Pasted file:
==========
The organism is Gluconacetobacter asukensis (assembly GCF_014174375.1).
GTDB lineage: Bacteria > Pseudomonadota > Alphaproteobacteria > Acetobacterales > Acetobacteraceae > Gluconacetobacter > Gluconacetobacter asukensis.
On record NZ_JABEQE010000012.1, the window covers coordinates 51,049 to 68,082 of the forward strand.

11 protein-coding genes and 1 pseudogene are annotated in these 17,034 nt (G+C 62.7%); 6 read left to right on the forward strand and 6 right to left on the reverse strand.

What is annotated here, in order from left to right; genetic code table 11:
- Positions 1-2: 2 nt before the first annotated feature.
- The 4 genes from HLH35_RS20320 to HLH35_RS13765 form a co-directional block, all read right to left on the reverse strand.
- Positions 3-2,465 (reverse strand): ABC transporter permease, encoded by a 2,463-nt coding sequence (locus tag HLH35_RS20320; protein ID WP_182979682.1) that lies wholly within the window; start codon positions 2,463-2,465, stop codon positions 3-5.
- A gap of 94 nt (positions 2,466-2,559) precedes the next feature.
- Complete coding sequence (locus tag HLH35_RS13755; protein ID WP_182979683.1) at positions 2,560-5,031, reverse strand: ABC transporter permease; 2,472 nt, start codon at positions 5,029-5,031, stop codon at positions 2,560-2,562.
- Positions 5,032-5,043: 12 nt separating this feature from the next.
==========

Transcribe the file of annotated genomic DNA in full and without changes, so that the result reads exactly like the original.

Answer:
The organism is Gluconacetobacter asukensis (assembly GCF_014174375.1).
GTDB lineage: Bacteria > Pseudomonadota > Alphaproteobacteria > Acetobacterales > Acetobacteraceae > Gluconacetobacter > Gluconacetobacter asukensis.
On record NZ_JABEQE010000012.1, the window covers coordinates 51,049 to 68,082 of the forward strand.

11 protein-coding genes and 1 pseudogene are annotated in these 17,034 nt (G+C 62.7%); 6 read left to right on the forward strand and 6 right to left on the reverse strand.

What is annotated here, in order from left to right; genetic code table 11:
- Positions 1-2: 2 nt before the first annotated feature.
- The 4 genes from HLH35_RS20320 to HLH35_RS13765 form a co-directional block, all read right to left on the reverse strand.
- Positions 3-2,465 (reverse strand): ABC transporter permease, encoded by a 2,463-nt coding sequence (locus tag HLH35_RS20320; protein ID WP_182979682.1) that lies wholly within the window; start codon positions 2,463-2,465, stop codon positions 3-5.
- A gap of 94 nt (positions 2,466-2,559) precedes the next feature.
- Complete coding sequence (locus tag HLH35_RS13755; protein ID WP_182979683.1) at positions 2,560-5,031, reverse strand: ABC transporter permease; 2,472 nt, start codon at positions 5,029-5,031, stop codon at positions 2,560-2,562.
- Positions 5,032-5,043: 12 nt separating this feature from the next.